Shooting Rollers of the GT3 RS
What's up guys? Welcome back. Today we are going to be building the arm finally. Last time you guys saw, I was on the little platform on the back of my truck. Today we're going to be doing a little bit of, kind of a next-level thing. We'll be putting a camera on the arm. The reason why is because one, I think I get better stuff with the arm. And two, it's a bit safer, for everyone's sake. So, yeah, we're going to go build that right now. And exciting things to come. (Introductory music) All right. So, basically, I sit back here, and just control everything. Just right here, hold on tight, kind of just hope for the best. Just kidding.
What do you mean? You just sit on the rail?
Like cirque du soleil?
But this is the arm setup. It actually, like, this is made for, like, a payload of, what, 100 pounds? Over 100 pounds?
Yeah, this is built for a camera. Like a flight head of full, like, 100 pound, 80 pound, flight head. And this is, like, the lightest camera that we can fit...
on the Ronin with this big of an arm. We had to let all of the air out.
Where's the sand bag?
This is like a snow mobile suspension, with GPR, and, like, moto-stabilizers. Cause it's built for a really big flight head that can, that can take like a beating off-road. And so for photos, we've, like, had to pull a lot of the air out. But, I mean, it's working actually pretty good.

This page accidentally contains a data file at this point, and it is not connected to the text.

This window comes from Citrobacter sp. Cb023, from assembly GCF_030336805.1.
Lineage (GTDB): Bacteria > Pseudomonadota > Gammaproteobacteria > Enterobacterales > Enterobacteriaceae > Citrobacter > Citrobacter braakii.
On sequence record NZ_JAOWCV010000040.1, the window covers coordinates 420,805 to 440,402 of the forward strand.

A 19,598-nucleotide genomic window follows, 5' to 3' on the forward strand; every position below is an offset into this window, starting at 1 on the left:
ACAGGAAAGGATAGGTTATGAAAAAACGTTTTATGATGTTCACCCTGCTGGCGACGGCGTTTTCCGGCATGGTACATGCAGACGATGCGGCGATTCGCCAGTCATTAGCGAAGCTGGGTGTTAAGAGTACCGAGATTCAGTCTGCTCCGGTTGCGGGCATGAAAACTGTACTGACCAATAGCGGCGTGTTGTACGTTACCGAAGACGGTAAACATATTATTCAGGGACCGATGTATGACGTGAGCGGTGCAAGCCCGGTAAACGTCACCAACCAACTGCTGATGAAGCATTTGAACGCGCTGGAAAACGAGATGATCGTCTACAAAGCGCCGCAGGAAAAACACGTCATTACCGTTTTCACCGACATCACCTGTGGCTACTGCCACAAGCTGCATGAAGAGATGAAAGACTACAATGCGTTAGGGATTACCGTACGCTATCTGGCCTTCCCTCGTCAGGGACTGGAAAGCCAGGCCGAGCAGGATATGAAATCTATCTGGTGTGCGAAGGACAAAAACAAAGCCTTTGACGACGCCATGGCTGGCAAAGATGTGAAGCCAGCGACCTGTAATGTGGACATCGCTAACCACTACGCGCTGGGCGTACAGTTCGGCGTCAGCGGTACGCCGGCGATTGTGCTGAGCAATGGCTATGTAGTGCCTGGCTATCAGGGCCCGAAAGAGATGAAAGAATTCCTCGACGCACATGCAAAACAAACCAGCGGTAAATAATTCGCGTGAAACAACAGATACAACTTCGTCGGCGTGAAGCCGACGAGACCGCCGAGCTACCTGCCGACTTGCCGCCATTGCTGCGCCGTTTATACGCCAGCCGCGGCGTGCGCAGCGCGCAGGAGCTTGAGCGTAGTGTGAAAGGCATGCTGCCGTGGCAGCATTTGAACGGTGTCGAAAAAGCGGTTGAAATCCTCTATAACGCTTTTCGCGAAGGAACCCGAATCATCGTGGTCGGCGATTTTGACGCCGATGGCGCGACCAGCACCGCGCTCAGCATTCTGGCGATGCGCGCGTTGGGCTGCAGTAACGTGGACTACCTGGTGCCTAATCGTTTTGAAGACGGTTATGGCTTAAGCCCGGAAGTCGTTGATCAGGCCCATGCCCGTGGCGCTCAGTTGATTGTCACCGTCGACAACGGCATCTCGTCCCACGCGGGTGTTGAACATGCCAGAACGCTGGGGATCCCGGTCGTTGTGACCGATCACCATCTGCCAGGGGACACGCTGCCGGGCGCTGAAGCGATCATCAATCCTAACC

Anyways, how we're controlling it, is we've got the Ronin controller here. But as you can see, like, you can literally control any type of way. You can do tilt, panning, you know, tracking, whatever you want, really. The only downside is, you can't pull. You can't zoom in and out, which is fine. We've got the 16 and the 35 on.
You want to turn it on?
Why I use this is because one, it's steady enough to, like, drag the shutter, as long as we want. Well, there is a, there is a fine line. So, I don't go anything below a twentieth of a second, just 'cause the motion. Anything like, the tiniest slight of bumps, you're going to see it. So, anything from twentieth of a second, probably, to like 60, tops. Yeah. We'll mess around with it. Maybe drag some shutter even slower than that, to get some, something weird. Yeah.
So Aaron, other than the zoom, you can control every aspect of the camera inside the car?
Basically. So, F stop, shutter, anything really.
Can you show us that set-up?
Yeah, totally. So this is kind of what we're dealing with right now.